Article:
How can non-mammals that hatch from shells survive while they don’t have an umbilical cord connected them to the mother and sustaining them?

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How can non-mammals that hatch from shells survive while they don’t have an umbilical cord connected them to the mother and sustaining them?

In: Biology

So… Eggs to chickens?

That’s what the egg white and yolk (primarily the yolk) is for. They supply nutrients to the developing embryo.

The yolks of the egg nourishes the baby inside the egg. So, instead of the mother supplying nutrients through a long pregnancy, they front load the nutrients when they lay the egg.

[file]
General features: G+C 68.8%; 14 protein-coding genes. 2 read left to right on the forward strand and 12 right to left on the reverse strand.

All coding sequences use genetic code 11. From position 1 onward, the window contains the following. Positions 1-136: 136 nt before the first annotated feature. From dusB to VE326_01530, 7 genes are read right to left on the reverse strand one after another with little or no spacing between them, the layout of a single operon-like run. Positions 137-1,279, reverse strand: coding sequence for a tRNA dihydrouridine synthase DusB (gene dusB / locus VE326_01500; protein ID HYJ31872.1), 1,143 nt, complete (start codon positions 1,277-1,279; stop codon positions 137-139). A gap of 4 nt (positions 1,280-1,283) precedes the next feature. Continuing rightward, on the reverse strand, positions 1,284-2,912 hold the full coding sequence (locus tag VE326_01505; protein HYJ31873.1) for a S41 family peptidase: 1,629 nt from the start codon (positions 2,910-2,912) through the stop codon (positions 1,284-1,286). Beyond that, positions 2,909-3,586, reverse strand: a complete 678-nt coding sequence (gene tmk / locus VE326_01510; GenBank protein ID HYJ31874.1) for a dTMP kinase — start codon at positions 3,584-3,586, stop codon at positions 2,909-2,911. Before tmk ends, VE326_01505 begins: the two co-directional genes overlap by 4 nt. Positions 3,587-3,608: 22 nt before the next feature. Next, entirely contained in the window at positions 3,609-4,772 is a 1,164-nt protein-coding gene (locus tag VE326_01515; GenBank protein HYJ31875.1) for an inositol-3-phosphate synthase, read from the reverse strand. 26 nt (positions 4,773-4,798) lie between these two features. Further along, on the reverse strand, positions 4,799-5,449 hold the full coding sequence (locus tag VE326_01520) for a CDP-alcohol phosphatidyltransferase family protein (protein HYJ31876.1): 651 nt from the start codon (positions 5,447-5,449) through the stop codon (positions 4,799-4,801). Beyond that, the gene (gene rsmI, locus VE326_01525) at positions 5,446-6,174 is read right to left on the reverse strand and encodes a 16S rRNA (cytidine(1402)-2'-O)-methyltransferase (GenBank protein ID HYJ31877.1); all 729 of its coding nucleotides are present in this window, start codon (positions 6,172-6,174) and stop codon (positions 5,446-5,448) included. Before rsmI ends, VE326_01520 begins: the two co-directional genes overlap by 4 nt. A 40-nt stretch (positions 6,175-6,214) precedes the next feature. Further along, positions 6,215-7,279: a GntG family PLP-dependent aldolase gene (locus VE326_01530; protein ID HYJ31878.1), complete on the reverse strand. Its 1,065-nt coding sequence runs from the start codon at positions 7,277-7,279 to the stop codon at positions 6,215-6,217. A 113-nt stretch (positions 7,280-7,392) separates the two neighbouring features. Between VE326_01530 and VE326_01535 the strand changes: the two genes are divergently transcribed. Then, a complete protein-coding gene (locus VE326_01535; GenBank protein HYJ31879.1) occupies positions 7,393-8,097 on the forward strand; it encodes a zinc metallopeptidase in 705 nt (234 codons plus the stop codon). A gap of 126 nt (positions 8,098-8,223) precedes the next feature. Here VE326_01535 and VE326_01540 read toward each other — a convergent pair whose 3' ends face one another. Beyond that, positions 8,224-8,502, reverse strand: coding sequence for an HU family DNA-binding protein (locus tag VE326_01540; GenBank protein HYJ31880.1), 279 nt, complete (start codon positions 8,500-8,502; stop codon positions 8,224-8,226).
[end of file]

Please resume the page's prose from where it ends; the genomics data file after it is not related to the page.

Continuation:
Because all of the nutrients and things needed for the embryo to grow are already in the egg. That’s what the yolk and white of an egg are. As the embryo grows, it basically has an umbilical cord attached to the yolk and the embryo consumes the yolk that way.

Short answer. They do have an umbilical cord of sorts.

If you ever broke open an egg with a developing chicken inside you’d note that it’s digestive system is directly connected to the yolk sack.

That’s what eggs basically are, a ball of all the nutrients a developing embryo needs to grow until it hatches.

The yolk provides the nutrients the umbilical would.
The oxygen from the air passes through the shell (if it’s there) and into the “egg whites” and into the growing animal.